Dr. Sipione is an Associate Professor in the Department of Pharmacology and a member of the Neuroscience and Mental Health Institute at the University of Alberta. She also holds a Canada Research Chair (Tier I) in Huntington’s disease. Dr. Sipione received her PhD in Biochemistry from the University of Catania (Italy) and worked as a postdoctoral fellow at the University of Milano (Italy) and at University of Alberta. Her research focuses on the molecular mechanisms underlying Huntington’s disease and on the role of brain lipids in neurodegeneration.

Dr. Rob Sutherland



Dr. Sutherland is Professor & Chair of the Department of Neuroscience in the Canadian Centre for Behavioural Neuroscience at the University of Lethbridge, where he is also an Alberta Heritage Foundation for Medical Research Scientist. His current research investigates the neurobiology of learning, memory and amnesia in rodents and humans.

Dr. Kathryn Todd



Dr. Todd is the Senior Vice President Research for Alberta Health Services, responsible for leading Alberta Health Services’ Health Research and Innovation Strategy. She is also a professor in the Department of Psychiatry at the University of Alberta, where she studies cellular mechanisms involved in neurodegenerative and neuropsychiatric disorders, and works to identify neuroprotective and/or rescue compounds.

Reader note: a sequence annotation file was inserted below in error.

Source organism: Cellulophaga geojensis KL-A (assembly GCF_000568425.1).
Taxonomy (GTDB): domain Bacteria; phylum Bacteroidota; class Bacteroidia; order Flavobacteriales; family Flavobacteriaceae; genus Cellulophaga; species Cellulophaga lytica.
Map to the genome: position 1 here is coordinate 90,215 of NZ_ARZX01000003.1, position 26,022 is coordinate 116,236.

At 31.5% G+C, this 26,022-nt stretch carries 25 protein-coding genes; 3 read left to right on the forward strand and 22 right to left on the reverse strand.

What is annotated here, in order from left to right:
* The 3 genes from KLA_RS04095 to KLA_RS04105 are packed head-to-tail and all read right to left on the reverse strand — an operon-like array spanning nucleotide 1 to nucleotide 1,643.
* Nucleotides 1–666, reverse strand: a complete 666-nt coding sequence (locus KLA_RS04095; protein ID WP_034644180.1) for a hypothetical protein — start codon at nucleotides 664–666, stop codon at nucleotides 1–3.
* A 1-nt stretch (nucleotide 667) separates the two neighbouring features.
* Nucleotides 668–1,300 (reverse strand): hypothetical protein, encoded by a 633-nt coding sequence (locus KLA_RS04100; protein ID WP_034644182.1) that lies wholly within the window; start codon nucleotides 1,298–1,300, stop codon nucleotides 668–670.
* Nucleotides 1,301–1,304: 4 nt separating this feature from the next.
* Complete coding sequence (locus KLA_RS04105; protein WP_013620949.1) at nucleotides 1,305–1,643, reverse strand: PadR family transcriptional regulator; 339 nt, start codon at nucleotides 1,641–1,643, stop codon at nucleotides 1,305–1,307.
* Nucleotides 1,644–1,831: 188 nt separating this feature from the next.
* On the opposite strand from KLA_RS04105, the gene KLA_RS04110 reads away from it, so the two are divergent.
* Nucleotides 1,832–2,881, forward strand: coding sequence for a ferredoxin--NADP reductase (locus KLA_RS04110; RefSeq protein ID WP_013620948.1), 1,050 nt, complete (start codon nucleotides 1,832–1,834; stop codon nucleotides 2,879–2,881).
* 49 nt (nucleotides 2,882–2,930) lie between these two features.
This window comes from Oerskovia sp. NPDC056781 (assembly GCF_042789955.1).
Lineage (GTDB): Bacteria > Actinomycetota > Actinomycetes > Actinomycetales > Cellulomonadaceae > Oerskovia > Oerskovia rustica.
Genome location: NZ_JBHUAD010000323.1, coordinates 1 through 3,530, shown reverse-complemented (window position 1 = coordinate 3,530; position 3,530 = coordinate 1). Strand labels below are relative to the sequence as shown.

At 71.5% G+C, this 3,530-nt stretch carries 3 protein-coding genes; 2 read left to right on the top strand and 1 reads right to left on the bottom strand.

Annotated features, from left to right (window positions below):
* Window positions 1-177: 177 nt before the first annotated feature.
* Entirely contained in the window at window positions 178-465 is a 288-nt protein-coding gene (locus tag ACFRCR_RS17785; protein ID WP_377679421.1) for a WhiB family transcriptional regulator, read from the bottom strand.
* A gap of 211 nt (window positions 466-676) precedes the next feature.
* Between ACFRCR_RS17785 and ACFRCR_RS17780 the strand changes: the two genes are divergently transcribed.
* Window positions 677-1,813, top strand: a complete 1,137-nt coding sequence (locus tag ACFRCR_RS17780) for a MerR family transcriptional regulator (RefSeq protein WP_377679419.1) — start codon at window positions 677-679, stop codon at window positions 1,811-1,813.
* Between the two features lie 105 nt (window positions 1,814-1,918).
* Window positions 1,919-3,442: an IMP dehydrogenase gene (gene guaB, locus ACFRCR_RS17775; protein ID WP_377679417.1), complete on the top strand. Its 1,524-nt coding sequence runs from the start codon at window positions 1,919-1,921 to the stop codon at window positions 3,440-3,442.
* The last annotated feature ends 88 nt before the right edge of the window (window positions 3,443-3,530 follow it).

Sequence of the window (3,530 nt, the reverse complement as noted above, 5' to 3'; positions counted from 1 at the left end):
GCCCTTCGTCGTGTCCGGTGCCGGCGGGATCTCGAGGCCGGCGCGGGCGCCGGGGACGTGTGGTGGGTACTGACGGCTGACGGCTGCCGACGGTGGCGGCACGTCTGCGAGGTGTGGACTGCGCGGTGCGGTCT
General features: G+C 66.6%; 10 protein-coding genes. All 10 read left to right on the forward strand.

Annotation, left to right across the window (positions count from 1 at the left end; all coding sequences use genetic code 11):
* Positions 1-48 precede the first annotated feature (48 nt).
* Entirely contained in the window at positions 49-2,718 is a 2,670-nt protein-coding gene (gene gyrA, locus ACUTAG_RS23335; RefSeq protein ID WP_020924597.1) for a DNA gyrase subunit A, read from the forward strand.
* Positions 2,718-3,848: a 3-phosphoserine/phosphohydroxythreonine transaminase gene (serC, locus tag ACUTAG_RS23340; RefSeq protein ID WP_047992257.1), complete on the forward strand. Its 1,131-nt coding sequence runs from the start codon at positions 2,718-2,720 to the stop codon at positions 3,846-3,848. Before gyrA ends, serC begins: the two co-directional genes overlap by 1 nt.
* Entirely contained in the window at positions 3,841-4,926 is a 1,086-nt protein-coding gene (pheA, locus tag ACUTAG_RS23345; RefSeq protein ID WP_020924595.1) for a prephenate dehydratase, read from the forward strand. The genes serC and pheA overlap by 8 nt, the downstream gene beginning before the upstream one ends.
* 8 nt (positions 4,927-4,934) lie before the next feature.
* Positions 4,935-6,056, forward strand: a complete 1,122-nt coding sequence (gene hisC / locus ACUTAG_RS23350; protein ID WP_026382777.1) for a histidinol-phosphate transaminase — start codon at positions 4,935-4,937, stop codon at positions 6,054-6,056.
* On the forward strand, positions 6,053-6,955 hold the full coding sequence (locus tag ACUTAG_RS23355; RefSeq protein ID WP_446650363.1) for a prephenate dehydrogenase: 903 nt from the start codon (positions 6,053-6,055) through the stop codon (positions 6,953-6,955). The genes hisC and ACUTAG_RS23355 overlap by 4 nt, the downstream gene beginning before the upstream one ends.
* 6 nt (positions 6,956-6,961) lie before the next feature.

Dr. Ian Winship



Dr. Winship is an Associate Professor in the Department of Psychiatry at the University of Alberta. He is Director of the Neurochemical Research Unit in the Department of Psychiatry, a member of the Steering Committee for the Neuroscience and Mental Health Institute at the University of Alberta, and Chair of the Campus Alberta Neuroscience Education Committee. He has served on scientific review committees with national agencies including the Canadian Institutes of Health Research and the Heart and Stroke Foundation of Canada. His research uses advanced imaging and behavioural assays in models of brain disease to identify novel pathophysiology and innovative therapies for these disorders. Ongoing research in Dr. Winship’s laboratory is currently focused on developing novel treatments to improve blood flow and reduce brain damage during stroke, validating therapies to improve recovery from stroke even long after the brain damage has occurred, and identifying the neurobiological mechanisms of cognitive dysfunction in schizophrenia.